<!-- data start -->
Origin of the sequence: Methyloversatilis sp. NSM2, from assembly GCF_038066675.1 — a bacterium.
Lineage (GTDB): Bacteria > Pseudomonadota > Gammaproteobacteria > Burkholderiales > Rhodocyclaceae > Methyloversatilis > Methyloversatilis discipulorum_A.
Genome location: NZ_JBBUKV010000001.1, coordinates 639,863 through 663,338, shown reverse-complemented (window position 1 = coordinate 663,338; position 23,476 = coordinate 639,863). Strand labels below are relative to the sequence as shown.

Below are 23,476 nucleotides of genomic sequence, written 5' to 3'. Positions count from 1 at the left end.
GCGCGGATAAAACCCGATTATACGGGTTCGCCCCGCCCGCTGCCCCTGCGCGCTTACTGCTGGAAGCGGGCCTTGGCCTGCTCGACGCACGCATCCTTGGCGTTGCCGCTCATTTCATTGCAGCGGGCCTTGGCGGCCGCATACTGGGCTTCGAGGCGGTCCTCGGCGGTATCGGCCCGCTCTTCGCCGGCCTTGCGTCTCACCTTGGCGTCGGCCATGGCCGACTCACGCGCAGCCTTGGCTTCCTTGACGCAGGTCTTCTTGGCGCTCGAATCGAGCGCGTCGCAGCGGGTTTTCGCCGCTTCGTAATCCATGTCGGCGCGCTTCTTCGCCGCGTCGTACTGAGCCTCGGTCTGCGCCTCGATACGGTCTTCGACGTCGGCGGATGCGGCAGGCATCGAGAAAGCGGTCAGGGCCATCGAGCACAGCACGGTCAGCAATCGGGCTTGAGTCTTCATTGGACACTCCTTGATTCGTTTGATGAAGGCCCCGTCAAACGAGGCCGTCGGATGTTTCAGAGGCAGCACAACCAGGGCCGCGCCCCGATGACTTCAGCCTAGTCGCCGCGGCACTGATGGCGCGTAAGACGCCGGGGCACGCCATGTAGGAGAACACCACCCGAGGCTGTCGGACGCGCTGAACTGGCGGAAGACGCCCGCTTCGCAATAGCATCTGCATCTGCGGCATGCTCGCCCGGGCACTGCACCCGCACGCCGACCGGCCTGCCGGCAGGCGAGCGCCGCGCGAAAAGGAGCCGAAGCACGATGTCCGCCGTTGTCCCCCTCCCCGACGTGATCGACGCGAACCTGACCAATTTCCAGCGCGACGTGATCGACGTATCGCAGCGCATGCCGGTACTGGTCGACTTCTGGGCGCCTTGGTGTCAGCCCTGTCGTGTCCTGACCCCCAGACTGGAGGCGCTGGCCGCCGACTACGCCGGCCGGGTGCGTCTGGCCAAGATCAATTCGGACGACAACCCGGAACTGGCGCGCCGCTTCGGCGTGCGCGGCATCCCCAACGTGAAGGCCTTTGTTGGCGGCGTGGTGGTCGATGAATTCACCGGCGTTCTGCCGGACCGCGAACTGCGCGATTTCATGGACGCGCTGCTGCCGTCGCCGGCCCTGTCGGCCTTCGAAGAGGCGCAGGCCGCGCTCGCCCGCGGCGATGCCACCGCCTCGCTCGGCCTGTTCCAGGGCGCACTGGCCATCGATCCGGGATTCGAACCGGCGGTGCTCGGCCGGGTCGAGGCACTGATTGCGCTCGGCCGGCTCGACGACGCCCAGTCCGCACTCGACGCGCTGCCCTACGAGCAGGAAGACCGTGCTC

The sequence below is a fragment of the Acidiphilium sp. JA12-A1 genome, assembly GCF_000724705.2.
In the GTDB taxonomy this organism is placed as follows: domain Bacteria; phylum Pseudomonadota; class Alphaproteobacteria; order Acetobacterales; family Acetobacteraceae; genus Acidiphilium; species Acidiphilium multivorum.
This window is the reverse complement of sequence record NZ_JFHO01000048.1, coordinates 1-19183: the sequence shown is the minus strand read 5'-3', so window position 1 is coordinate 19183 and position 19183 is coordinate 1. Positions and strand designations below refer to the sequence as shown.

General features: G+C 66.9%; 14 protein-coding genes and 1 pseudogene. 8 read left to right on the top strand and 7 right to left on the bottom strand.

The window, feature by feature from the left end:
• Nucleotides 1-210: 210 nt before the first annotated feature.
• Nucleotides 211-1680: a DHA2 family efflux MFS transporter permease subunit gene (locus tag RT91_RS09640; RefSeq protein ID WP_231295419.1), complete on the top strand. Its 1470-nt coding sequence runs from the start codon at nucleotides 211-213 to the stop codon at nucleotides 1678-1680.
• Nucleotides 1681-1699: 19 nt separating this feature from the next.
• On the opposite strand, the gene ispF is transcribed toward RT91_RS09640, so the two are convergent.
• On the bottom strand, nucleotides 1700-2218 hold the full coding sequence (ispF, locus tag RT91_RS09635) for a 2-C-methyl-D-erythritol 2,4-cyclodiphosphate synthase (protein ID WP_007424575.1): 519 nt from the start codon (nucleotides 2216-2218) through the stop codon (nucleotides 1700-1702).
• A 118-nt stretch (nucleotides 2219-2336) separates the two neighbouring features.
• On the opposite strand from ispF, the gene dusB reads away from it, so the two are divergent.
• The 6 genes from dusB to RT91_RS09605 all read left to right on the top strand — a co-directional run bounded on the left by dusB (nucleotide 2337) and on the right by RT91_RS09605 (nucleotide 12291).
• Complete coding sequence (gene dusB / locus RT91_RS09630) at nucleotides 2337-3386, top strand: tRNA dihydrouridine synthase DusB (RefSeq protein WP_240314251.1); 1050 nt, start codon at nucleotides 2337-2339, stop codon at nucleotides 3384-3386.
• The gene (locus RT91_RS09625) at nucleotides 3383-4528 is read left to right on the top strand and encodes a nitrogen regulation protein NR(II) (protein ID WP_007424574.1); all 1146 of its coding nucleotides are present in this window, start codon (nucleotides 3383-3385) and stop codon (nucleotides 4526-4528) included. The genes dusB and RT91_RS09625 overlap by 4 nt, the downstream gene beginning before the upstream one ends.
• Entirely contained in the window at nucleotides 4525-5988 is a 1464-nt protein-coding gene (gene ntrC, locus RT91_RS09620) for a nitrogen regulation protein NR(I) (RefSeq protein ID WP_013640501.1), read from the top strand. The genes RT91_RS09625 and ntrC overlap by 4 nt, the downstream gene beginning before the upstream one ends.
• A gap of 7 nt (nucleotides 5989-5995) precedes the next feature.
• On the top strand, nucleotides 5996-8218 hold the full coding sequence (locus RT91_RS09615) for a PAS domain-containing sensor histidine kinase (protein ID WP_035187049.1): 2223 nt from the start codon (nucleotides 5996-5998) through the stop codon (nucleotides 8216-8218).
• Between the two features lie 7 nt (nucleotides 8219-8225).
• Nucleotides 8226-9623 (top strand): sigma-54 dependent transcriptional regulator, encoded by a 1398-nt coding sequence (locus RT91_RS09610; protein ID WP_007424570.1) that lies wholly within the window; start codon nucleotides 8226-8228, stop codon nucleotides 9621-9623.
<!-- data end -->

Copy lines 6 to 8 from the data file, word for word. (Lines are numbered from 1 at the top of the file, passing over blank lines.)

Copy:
The sequence below is a fragment of the Acidiphilium sp. JA12-A1 genome, assembly GCF_000724705.2.
In the GTDB taxonomy this organism is placed as follows: domain Bacteria; phylum Pseudomonadota; class Alphaproteobacteria; order Acetobacterales; family Acetobacteraceae; genus Acidiphilium; species Acidiphilium multivorum.
This window is the reverse complement of sequence record NZ_JFHO01000048.1, coordinates 1-19183: the sequence shown is the minus strand read 5'-3', so window position 1 is coordinate 19183 and position 19183 is coordinate 1. Positions and strand designations below refer to the sequence as shown.